David Kalakaua (1836-1891) was a hawaiian king from 1874 to 1891 who was a strong supporter of native hawaiian civil rights. This was a period of significant change in hawaiian's internal policies and its relashionship with the United States of America.
Due to his opposition of the white business community a rebellion in 1887 forced him to sign a new constitution and hand over his powers as head of state.

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King Kalakaua issued a series of coins including 5 cents, 10 cents, 1/8 dollar, 1/4 dollar, 1/2 dollar, and dollar in 1883.

The 1883 dollar was engraved by Charles E. Barber, who was the sixth Chief Engraver of the United States Mint from 1879 until his death in 1917.

The obverse of the 1883 Hawaiian dollar depicts King David Kalakaua and the lettering "KALAKAUA I KING OF HAWAII · 1883 ·", and the reverse bears the lettering "UA MAU KE EA O KA AINA I KA PONO " which is a well-known Hawaiian phrase adopted as the motto of the state of Hawaii. It is commonly translated as "The life of the land is perpetuated in righteousness"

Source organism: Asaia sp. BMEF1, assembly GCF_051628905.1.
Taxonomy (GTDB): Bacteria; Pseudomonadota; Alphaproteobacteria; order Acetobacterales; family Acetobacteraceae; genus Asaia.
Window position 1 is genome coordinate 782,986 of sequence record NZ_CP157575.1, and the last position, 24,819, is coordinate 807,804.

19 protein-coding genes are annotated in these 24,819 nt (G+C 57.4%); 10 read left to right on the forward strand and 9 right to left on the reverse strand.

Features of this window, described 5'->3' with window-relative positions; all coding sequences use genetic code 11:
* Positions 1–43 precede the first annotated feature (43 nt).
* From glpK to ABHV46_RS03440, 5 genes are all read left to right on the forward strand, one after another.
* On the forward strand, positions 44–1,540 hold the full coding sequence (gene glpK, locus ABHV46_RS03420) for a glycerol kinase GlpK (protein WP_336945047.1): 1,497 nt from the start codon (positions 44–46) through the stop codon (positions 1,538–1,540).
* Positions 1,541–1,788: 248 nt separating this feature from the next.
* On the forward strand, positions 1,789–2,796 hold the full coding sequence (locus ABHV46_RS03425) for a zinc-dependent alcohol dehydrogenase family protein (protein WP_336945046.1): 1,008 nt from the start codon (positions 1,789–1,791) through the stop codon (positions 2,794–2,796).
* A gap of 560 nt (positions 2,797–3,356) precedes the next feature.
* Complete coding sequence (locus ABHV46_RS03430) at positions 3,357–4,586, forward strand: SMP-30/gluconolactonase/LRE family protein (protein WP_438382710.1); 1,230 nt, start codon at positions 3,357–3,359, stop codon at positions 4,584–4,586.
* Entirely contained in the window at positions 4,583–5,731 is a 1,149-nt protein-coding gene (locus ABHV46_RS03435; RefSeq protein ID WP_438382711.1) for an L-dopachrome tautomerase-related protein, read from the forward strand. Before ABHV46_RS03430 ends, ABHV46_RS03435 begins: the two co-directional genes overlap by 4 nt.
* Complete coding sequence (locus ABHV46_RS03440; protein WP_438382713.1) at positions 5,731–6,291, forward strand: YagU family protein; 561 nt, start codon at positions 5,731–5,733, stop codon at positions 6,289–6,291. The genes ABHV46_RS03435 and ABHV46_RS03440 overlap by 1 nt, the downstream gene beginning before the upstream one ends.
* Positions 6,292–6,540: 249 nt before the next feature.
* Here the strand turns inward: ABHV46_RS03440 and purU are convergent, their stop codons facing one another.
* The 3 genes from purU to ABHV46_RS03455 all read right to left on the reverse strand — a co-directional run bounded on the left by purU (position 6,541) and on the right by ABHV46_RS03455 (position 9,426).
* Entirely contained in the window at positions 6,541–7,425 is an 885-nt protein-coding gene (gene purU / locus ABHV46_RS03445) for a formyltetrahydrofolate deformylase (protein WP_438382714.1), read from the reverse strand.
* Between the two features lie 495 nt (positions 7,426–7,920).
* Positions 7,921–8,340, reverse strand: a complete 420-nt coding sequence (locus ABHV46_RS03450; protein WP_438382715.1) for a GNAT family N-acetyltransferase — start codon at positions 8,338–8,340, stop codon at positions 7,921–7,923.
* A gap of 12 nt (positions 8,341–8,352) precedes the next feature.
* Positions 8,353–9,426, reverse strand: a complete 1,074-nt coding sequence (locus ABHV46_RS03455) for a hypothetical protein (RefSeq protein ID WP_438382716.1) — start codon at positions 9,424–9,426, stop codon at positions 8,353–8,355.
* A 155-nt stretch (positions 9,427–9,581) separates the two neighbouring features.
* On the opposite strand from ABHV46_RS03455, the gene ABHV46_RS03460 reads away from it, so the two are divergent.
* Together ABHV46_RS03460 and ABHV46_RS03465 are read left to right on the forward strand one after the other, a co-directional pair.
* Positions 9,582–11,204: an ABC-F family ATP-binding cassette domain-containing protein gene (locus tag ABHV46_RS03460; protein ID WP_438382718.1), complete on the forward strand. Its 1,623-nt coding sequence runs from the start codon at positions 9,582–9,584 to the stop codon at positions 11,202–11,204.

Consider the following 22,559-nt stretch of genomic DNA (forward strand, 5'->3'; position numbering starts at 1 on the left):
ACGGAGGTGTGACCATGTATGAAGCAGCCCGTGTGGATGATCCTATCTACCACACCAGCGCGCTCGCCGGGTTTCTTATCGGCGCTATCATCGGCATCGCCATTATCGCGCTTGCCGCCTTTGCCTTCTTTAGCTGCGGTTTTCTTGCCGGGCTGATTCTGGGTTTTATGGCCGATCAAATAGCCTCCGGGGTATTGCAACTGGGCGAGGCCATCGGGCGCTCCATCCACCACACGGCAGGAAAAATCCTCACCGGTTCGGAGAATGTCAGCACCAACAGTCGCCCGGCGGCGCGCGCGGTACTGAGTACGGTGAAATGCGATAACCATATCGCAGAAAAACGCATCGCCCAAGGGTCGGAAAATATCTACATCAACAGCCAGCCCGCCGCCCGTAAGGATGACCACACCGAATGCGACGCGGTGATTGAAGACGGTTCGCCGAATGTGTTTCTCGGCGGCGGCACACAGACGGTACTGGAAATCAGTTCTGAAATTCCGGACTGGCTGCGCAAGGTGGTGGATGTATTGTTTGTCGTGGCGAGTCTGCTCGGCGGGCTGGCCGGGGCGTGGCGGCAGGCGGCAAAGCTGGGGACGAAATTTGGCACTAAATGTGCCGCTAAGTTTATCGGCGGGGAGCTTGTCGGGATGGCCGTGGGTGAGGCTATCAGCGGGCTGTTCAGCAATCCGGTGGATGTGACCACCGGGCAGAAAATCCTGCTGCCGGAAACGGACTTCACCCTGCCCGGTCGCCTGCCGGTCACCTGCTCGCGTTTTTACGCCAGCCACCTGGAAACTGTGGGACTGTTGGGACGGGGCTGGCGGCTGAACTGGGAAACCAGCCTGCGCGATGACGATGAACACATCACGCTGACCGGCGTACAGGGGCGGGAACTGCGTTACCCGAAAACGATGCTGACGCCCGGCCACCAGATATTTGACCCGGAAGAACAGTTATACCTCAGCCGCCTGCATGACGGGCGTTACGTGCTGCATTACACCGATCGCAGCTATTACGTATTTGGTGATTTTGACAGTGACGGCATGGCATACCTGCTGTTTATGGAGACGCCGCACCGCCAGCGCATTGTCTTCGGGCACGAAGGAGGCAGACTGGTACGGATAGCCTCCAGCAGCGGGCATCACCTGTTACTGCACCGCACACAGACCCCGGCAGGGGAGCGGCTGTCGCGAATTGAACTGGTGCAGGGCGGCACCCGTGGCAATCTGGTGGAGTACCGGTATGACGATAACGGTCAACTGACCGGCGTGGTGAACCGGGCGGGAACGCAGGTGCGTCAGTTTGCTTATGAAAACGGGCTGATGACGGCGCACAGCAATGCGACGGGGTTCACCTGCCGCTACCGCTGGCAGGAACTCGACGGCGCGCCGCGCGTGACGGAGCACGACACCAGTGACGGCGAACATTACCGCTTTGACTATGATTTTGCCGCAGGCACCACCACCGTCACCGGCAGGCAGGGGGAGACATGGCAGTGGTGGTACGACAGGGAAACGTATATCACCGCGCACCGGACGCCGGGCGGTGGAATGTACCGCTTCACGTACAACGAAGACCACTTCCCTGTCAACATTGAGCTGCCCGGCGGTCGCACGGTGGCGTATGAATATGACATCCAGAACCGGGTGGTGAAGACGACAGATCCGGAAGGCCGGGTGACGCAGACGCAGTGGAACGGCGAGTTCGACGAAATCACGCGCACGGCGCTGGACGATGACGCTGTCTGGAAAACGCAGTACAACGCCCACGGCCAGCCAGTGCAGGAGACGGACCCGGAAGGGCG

There are now less than 46,300 "1883 King Kalakaua dollars" in existence. Of the 500,000 minted coins across all varieties; 453,652 where redeemed an exchanged by US standard coinage and then melted.

In November 1890, King David Kalakaua sailed to California for medical treatment. He died at a hotel in San Francisco on January 20, 1891. “Tell my people I tried” where is final words.

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